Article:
We must understand that if one’s sole purpose is to satisfy parental expectations then one’s self-esteem and sense of identity can be easily sabotaged by forces beyond one’s control. Also, we must understand that becoming a billionaire and exploiting all the lavish pleasures that money can buy is still half of the picture, as momentary happiness won’t give you the level of fullness that conscious beings yearn for. Finally, academic praise is just a momentary illusion of worthiness if and when lacking a sense of greater purpose and identity.
It is rare though, to find someone with a unique pick, or a well thought out reason for choosing a specific career path and college or someone who really has a sense of purpose in their lives (beyond personal satisfaction and pleasure exploitation) or even someone who truly wants to leave their footprint in this world and has a genuine care for it. I literally once met a girl who told me that she wanted to study economy because she was “good at math and sh@*.”
The picture might start forming by now; education has filled our minds with courses useless to our lives, it has slowly engraved in our subconscious that ones worth derives from achieving academic excellence and it has made us believe that the sole reason we must excel is to get into the best universities in the world. But it has never asked us how fulfilled we are going to be with our lives once we have reached our deathbed.
So yes, I congratulate you education for creating the blueprint of the ideal student: a young over-achiever with volatile self-esteem and absent moral character who truly knows nothing about himself nor what in the world they want to do with his life.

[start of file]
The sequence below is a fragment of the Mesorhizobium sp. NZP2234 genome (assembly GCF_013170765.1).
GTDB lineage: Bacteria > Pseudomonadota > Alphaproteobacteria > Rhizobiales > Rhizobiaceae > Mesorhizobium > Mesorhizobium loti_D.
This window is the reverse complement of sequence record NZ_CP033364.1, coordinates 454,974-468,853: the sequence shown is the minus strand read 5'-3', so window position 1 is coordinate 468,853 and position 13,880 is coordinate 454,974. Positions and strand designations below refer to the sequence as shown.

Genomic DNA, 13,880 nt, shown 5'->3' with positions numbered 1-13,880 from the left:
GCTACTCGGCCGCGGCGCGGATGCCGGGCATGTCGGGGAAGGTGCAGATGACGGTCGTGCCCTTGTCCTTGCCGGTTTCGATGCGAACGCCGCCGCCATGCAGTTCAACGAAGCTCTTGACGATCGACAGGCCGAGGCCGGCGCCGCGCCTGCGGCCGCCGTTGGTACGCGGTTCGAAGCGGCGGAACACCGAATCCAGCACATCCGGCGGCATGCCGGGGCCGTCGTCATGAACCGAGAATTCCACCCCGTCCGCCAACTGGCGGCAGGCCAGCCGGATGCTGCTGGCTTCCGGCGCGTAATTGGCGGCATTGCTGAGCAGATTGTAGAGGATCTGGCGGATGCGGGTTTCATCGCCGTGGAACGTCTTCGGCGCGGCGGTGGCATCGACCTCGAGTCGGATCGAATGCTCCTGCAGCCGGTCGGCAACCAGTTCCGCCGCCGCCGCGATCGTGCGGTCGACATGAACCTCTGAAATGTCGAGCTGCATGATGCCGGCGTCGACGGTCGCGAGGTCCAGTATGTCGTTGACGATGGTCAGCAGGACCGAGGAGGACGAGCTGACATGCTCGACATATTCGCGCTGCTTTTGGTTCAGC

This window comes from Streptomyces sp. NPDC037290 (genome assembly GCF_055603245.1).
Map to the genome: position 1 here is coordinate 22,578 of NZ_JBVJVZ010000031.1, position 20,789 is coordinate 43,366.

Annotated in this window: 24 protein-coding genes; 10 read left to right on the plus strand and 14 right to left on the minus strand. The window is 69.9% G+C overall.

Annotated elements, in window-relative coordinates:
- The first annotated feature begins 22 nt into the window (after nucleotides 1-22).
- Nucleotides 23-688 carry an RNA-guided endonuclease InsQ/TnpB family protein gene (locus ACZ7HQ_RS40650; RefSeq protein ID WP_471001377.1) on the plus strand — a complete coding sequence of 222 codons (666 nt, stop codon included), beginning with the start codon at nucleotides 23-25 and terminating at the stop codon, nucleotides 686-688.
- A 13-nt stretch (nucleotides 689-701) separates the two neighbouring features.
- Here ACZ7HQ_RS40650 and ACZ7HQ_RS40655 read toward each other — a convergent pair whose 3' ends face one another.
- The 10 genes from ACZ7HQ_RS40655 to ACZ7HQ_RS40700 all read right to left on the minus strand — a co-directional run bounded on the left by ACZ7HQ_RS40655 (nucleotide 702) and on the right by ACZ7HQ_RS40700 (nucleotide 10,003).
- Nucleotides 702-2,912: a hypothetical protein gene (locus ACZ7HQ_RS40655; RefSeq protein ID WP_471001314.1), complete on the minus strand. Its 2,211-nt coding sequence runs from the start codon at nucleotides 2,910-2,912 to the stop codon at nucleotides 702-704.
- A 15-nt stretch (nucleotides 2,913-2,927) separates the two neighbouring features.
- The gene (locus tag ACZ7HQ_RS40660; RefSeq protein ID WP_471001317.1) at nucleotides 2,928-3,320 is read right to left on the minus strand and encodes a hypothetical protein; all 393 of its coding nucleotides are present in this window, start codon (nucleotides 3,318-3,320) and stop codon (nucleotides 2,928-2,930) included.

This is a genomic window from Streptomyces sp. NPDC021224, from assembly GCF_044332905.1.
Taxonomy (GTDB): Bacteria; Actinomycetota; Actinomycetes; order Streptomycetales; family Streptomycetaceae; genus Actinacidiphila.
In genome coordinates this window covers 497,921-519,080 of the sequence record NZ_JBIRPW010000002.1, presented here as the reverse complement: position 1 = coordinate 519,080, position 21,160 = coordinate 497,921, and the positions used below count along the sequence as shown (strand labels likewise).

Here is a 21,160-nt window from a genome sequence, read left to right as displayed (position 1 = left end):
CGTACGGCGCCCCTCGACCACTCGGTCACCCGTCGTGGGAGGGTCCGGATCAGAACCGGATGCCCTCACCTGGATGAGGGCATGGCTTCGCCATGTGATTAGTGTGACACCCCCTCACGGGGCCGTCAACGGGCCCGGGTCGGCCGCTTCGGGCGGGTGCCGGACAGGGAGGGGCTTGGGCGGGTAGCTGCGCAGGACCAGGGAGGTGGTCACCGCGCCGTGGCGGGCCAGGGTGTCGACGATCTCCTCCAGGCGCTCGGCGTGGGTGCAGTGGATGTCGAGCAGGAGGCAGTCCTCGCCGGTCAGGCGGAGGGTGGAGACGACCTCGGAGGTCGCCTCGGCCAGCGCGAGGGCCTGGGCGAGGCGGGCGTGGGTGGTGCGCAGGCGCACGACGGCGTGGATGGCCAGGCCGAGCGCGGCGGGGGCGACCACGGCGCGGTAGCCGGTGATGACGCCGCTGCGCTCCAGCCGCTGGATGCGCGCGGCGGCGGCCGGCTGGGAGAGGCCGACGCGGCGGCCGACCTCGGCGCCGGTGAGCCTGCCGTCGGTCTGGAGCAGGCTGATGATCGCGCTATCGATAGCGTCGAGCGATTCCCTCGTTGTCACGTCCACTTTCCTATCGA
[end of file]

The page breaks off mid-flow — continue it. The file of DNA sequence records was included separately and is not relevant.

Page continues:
I could ramble on with analogies and allegories to support my arguments and to further understand where I am coming from, but that will just bore you to death so let me answer the one question left: so what?
Now this one's big and it could take me thousands of words and paragraphs to grasp it entirely, to explore its whole depth and dwell in all its possible angles. But for simplicities sake let me give it to you straightfoward— and forgive me for my ignorance for I could be entirely wrong — : education today focuses on knowledge and skill, developing them to a point which is beyond what is necessary to thrive, however, it seems to have forgotten what we’re striving for and as we reach our 50's, feeling empty inside, we blindly try to cease our hunger with any damn thing we find around. Now this may be a long-shot, but I bet if education focused more on developing the individual's character we might as well finally free ourselves from this endless cycle of spiritual poverty.
Ps. And no, I am not your typical resentful under-achiever hating on the system, it’s quite the opposite as I have found myself victim of such symptoms I now so despise.